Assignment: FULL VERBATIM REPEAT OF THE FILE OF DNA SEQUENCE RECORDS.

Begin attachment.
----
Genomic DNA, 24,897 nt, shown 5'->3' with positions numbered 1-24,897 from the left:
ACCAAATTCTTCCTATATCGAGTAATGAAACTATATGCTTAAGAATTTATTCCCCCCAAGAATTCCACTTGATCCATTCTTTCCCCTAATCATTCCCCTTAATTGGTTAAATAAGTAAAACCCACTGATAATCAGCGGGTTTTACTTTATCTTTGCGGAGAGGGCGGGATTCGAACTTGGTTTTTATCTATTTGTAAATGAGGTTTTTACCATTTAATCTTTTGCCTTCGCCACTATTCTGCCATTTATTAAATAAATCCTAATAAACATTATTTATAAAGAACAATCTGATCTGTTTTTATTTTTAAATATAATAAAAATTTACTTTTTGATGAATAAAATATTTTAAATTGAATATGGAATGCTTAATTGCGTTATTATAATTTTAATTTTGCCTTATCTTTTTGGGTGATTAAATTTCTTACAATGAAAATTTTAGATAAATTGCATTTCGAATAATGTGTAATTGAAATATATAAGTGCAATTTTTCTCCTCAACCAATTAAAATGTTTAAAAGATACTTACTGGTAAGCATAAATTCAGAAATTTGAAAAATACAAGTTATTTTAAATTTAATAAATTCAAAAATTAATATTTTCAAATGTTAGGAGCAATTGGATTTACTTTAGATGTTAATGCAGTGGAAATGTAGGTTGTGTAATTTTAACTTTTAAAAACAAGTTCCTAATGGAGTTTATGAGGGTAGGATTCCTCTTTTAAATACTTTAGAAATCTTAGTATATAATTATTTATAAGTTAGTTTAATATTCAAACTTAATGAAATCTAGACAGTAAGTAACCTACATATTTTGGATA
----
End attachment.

Genomic DNA, 24,897 nt, shown 5'->3' with positions numbered 1-24,897 from the left:
ACCAAATTCTTCCTATATCGAGTAATGAAACTATATGCTTAAGAATTTATTCCCCCCAAGAATTCCACTTGATCCATTCTTTCCCCTAATCATTCCCCTTAATTGGTTAAATAAGTAAAACCCACTGATAATCAGCGGGTTTTACTTTATCTTTGCGGAGAGGGCGGGATTCGAACTTGGTTTTTATCTATTTGTAAATGAGGTTTTTACCATTTAATCTTTTGCCTTCGCCACTATTCTGCCATTTATTAAATAAATCCTAATAAACATTATTTATAAAGAACAATCTGATCTGTTTTTATTTTTAAATATAATAAAAATTTACTTTTTGATGAATAAAATATTTTAAATTGAATATGGAATGCTTAATTGCGTTATTATAATTTTAATTTTGCCTTATCTTTTTGGGTGATTAAATTTCTTACAATGAAAATTTTAGATAAATTGCATTTCGAATAATGTGTAATTGAAATATATAAGTGCAATTTTTCTCCTCAACCAATTAAAATGTTTAAAAGATACTTACTGGTAAGCATAAATTCAGAAATTTGAAAAATACAAGTTATTTTAAATTTAATAAATTCAAAAATTAATATTTTCAAATGTTAGGAGCAATTGGATTTACTTTAGATGTTAATGCAGTGGAAATGTAGGTTGTGTAATTTTAACTTTTAAAAACAAGTTCCTAATGGAGTTTATGAGGGTAGGATTCCTCTTTTAAATACTTTAGAAATCTTAGTATATAATTATTTATAAGTTAGTTTAATATTCAAACTTAATGAAATCTAGACAGTAAGTAACCTACATATTTTGGATA